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Sermons > Trinity Sunday

First Holy Communion Sunday
3 Jun 2012


“‘Go, therefore, and make disciples of all nations, baptizing them in the name of the Father, and of the Son, and of the Holy Spirit …’”  (Matt. 28:19)        In the name …

This is a Biblical Concordance.  It lists every single word in the Bible and where it is found.  All of the “the’s” and “and’s” are in here, plus all of the important words too.  And if you look through this concordance of every, single word in the Bible you will not find the word “Trinity” anywhere.  A concept as important as the revealed nature of God is not found in the Bible.  The idea of the Trinity is a creation of the church.

Last week was Pentecost.  We read from the Acts of the Apostles that the Holy Spirit descended upon the first believers and that they went out into the streets of Jerusalem preaching the gospel.  That their words were inspired and empowered by the Holy Spirit is seen in their transformation.  Before Pentecost, the apostles were timid and quiet.  After Pentecost, they were fearless and bold.  Plus there was the miracle that their words were heard and understood by people of different languages.  It would be like me trying to convert people in Beijing.  I only know English.  If the Chinese heard my preaching in their language, that would be a sign of the Spirit not of Calvo.  This is why Pentecost is called the birthday of the Christian church.  From that moment, the Spirit of God has been working through us believers.  From that moment, we as church have been continuing to advance the work Jesus began.  Church is not just what we see.  Church is us guided by the unseen Holy Spirit.

This is why even though the word “Trinity” is never used in the Bible it is still a valid revelation of God’s own nature.  The seeds of Trinity are found in the Bible.  From today’s Lesson we hear mention of the Spirit of God, of Abba-Father, and of Christ.  From Matthew’s Gospel we hear the familiar coinage of “In the name of the Father, and of the Son, and of the Holy Spirit.”  The ingredients are there, but it would take the church another 300 years to work out the details of the Holy Trinity.  And the process was anything but clean, uneventful and orderly.  People and religious communities with the best of intentions and with a deep faith in Christ were thrown out of the church because in the debates over the nature of God they ended up on the losing side.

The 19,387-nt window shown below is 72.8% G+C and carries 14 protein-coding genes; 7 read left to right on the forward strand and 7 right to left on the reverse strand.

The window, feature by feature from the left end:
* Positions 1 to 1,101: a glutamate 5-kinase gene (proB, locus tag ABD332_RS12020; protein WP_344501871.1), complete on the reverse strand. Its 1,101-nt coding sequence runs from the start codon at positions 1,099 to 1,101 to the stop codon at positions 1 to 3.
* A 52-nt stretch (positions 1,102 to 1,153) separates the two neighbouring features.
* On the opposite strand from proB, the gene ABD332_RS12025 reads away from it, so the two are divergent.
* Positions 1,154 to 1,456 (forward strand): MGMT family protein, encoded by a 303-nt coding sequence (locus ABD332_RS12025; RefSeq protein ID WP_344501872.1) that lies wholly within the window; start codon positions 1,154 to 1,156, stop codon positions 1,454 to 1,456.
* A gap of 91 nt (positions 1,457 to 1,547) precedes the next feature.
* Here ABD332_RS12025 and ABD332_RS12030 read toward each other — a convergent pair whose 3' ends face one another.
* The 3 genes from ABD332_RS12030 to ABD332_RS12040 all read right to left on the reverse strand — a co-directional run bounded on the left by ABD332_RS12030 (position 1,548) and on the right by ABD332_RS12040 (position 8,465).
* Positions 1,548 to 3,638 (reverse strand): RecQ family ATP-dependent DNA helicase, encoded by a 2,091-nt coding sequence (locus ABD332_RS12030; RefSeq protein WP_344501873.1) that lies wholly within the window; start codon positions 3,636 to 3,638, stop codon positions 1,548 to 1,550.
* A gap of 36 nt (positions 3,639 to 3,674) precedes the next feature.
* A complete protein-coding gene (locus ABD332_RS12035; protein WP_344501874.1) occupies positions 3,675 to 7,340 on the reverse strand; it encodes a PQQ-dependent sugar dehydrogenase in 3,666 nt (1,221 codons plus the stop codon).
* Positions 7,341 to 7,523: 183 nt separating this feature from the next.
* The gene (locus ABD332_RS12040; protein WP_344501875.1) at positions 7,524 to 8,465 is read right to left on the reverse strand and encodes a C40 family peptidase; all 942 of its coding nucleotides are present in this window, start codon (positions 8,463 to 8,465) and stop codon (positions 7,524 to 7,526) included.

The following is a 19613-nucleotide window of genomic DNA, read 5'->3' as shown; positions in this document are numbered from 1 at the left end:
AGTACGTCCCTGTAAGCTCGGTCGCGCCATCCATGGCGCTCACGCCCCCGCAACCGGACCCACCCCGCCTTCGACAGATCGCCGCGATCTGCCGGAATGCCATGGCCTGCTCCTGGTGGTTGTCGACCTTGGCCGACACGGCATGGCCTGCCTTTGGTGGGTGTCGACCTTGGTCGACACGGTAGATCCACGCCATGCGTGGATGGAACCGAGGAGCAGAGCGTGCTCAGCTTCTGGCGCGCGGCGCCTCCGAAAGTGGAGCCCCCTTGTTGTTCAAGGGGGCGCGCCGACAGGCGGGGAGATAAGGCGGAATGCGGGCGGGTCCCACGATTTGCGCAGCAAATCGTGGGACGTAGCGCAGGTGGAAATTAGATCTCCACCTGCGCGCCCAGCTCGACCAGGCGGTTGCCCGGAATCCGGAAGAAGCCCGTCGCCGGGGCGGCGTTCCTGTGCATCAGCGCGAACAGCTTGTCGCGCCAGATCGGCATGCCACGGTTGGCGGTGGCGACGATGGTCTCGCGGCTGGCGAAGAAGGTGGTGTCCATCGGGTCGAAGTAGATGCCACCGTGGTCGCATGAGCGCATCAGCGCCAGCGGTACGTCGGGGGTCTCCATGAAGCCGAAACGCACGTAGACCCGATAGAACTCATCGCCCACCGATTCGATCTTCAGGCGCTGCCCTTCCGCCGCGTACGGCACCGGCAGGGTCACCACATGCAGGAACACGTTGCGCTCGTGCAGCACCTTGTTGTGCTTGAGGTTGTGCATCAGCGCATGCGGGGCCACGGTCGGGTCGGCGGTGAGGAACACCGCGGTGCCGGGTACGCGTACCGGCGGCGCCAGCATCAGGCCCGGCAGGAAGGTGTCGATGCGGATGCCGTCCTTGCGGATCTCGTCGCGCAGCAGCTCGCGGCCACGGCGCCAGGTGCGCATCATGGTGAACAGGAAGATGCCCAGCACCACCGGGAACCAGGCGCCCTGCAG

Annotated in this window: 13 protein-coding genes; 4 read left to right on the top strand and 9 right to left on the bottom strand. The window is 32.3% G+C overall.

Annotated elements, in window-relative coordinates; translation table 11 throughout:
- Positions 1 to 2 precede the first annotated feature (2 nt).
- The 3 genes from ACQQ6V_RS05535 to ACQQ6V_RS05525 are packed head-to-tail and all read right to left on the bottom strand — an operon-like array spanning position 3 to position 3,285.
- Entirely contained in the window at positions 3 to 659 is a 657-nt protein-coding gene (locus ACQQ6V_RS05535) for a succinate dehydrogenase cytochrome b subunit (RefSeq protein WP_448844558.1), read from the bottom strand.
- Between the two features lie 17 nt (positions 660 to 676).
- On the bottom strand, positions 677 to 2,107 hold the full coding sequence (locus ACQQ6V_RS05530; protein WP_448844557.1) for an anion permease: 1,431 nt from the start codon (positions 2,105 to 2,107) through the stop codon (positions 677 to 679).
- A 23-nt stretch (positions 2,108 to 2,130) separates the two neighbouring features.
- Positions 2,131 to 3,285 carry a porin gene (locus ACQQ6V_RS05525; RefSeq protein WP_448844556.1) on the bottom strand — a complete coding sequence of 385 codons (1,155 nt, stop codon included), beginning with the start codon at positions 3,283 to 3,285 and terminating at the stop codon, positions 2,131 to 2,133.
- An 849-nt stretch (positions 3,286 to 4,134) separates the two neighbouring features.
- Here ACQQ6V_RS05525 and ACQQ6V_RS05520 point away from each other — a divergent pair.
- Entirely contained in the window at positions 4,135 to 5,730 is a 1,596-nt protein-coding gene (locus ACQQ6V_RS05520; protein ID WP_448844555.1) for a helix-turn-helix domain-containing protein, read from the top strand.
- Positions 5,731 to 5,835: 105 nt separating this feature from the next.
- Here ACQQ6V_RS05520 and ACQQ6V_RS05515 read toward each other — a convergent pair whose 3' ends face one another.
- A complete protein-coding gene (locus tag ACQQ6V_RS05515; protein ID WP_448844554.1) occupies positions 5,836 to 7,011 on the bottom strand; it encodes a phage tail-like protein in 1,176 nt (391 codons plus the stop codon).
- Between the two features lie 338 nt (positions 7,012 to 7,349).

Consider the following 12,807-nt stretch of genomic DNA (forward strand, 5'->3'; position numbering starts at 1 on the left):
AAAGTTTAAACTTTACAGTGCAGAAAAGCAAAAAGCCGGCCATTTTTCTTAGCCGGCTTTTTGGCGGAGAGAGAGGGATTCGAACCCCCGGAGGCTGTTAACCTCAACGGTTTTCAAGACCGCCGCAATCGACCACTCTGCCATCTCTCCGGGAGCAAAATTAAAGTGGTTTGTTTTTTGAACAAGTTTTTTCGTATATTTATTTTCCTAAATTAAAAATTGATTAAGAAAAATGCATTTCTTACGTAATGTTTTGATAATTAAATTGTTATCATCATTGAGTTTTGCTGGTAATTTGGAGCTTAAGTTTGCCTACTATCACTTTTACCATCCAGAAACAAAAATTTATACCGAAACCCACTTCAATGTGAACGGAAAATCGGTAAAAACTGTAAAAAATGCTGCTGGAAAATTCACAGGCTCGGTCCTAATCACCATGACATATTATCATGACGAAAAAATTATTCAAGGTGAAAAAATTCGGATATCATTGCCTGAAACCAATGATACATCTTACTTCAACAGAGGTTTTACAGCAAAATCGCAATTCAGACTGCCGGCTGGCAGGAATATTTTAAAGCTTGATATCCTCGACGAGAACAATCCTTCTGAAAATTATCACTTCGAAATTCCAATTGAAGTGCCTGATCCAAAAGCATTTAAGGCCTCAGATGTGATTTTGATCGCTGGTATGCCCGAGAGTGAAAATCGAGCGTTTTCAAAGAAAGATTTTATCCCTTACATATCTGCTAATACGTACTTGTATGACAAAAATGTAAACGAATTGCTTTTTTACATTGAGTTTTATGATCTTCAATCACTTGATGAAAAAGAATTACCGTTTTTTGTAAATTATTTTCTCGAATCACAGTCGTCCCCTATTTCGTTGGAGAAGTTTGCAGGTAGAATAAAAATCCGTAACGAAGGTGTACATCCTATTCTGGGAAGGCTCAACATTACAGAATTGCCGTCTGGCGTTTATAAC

And sometimes they were thrown out because they only accepted the Bible literally and not the Spirit’s inspiration.  For example, in John’s Gospel, Jesus says explicitly:  “‘The Father is greater than I.’” (14:28)  This led some of the earliest Christians to disagree with the teaching about the Trinity that Father, Son and Holy Spirit are all essentially equal because all three are essentially one.  They based their disagreement on a literal reading of the Bible, while the Trinitarians were interpreting the Bible.  The Trinitarians were trusting in the authority of the Spirit’s inspiration.  They believed in the power of the Pentecost church. 

The words of Jesus in the Bible are based on His earthly ministry, the time before Easter and His glorification.  Biblical scholars today talk about this as the historical context of His words.  Jesus of Nazareth, in the fullness of His human nature, did not fully grasp the fullness of His nature as also the Son of God.  That was an Easter morning revelation not only for us, but for Jesus too.  So His words have to be filtered through this historical context.  They have to be understood through the gift of the Spirit’s continuing revelation.  And this is where the concept of the Trinity was born.

The church struggled with the notion of how the all-powerful God of heaven abided with us in the person of Jesus of Nazareth.  How is that Jesus had natural human limitations if He were fully God?  How is that Jesus of Nazareth did not realize His full identity as the Son of God until the resurrection?  These became the seeds of the Trinity.  The Trinity allows for the grandness of God’s nature and simultaneously for the intimacy of Jesus teaching the disciples, Jesus holding a child in His arms, and even Jesus suffering and dying on the cross.  The Trinity flows from the idea that in the ordinariness of Jesus of Nazareth the fullness of God was present.  And then this was followed by the fullness of God again being present among us ordinary believers as the inspired church of the Holy Spirit.  The Trinity doesn’t emerge so much to protect the grandeur of God as it does to protect the intimacy of God with us through Christ and as church.

It is this intimacy that is allowed by the Trinity that reminds us that the church is a constantly changing and growing community.  We understand something as essential as the very nature of God through the continuing revelation of God to us.  The lesson of the Trinity is that the church must always be open and receptive to the continuous self-revelation of God to us, which is just as true today as it ever was in the story of the church.  For this open-mindedness before God, we pray in the name of the Father, (+) and of the Son and of the Holy Spirit.  Amen.  

Fr. Randolph Calvo


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